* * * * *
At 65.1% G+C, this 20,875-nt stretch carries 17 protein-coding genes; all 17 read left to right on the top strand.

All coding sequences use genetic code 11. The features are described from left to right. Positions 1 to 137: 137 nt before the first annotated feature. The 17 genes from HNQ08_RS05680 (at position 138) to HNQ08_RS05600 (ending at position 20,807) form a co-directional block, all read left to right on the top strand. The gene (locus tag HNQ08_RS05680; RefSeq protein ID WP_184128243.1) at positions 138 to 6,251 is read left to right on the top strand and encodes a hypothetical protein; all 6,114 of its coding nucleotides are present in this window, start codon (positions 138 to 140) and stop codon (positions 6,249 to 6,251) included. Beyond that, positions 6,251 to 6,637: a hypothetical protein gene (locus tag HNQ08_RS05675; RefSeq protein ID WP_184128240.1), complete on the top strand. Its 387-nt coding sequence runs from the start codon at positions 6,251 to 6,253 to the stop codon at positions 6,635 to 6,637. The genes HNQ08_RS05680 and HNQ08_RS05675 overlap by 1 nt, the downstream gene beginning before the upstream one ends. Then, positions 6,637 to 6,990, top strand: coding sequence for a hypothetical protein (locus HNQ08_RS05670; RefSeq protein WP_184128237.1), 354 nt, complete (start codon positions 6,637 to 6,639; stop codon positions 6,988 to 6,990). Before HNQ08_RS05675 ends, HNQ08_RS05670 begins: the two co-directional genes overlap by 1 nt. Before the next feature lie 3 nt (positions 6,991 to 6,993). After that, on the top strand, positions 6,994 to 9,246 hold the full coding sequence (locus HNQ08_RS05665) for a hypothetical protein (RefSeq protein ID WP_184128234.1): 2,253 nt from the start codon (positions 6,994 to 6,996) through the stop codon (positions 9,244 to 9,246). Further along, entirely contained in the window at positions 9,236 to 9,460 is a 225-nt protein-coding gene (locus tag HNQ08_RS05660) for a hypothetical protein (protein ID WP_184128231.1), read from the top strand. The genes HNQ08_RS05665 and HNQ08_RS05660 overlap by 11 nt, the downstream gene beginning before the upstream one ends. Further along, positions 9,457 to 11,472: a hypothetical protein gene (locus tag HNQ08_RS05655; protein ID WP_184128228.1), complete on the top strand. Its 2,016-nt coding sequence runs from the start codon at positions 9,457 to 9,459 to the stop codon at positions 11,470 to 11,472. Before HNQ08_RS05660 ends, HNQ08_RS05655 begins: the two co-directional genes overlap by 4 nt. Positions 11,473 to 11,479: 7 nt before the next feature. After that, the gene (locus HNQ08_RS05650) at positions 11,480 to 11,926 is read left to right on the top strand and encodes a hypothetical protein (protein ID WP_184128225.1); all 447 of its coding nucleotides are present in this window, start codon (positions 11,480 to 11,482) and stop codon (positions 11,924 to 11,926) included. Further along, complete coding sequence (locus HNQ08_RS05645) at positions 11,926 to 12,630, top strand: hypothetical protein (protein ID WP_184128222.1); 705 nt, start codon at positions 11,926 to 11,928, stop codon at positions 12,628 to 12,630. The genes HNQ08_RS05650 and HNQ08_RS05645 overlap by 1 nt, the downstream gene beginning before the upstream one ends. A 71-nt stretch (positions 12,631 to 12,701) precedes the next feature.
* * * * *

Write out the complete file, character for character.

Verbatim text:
At 65.1% G+C, this 20,875-nt stretch carries 17 protein-coding genes; all 17 read left to right on the top strand.

All coding sequences use genetic code 11. The features are described from left to right. Positions 1 to 137: 137 nt before the first annotated feature. The 17 genes from HNQ08_RS05680 (at position 138) to HNQ08_RS05600 (ending at position 20,807) form a co-directional block, all read left to right on the top strand. The gene (locus tag HNQ08_RS05680; RefSeq protein ID WP_184128243.1) at positions 138 to 6,251 is read left to right on the top strand and encodes a hypothetical protein; all 6,114 of its coding nucleotides are present in this window, start codon (positions 138 to 140) and stop codon (positions 6,249 to 6,251) included. Beyond that, positions 6,251 to 6,637: a hypothetical protein gene (locus tag HNQ08_RS05675; RefSeq protein ID WP_184128240.1), complete on the top strand. Its 387-nt coding sequence runs from the start codon at positions 6,251 to 6,253 to the stop codon at positions 6,635 to 6,637. The genes HNQ08_RS05680 and HNQ08_RS05675 overlap by 1 nt, the downstream gene beginning before the upstream one ends. Then, positions 6,637 to 6,990, top strand: coding sequence for a hypothetical protein (locus HNQ08_RS05670; RefSeq protein WP_184128237.1), 354 nt, complete (start codon positions 6,637 to 6,639; stop codon positions 6,988 to 6,990). Before HNQ08_RS05675 ends, HNQ08_RS05670 begins: the two co-directional genes overlap by 1 nt. Before the next feature lie 3 nt (positions 6,991 to 6,993). After that, on the top strand, positions 6,994 to 9,246 hold the full coding sequence (locus HNQ08_RS05665) for a hypothetical protein (RefSeq protein ID WP_184128234.1): 2,253 nt from the start codon (positions 6,994 to 6,996) through the stop codon (positions 9,244 to 9,246). Further along, entirely contained in the window at positions 9,236 to 9,460 is a 225-nt protein-coding gene (locus tag HNQ08_RS05660) for a hypothetical protein (protein ID WP_184128231.1), read from the top strand. The genes HNQ08_RS05665 and HNQ08_RS05660 overlap by 11 nt, the downstream gene beginning before the upstream one ends. Further along, positions 9,457 to 11,472: a hypothetical protein gene (locus tag HNQ08_RS05655; protein ID WP_184128228.1), complete on the top strand. Its 2,016-nt coding sequence runs from the start codon at positions 9,457 to 9,459 to the stop codon at positions 11,470 to 11,472. Before HNQ08_RS05660 ends, HNQ08_RS05655 begins: the two co-directional genes overlap by 4 nt. Positions 11,473 to 11,479: 7 nt before the next feature. After that, the gene (locus HNQ08_RS05650) at positions 11,480 to 11,926 is read left to right on the top strand and encodes a hypothetical protein (protein ID WP_184128225.1); all 447 of its coding nucleotides are present in this window, start codon (positions 11,480 to 11,482) and stop codon (positions 11,924 to 11,926) included. Further along, complete coding sequence (locus HNQ08_RS05645) at positions 11,926 to 12,630, top strand: hypothetical protein (protein ID WP_184128222.1); 705 nt, start codon at positions 11,926 to 11,928, stop codon at positions 12,628 to 12,630. The genes HNQ08_RS05650 and HNQ08_RS05645 overlap by 1 nt, the downstream gene beginning before the upstream one ends. A 71-nt stretch (positions 12,631 to 12,701) precedes the next feature.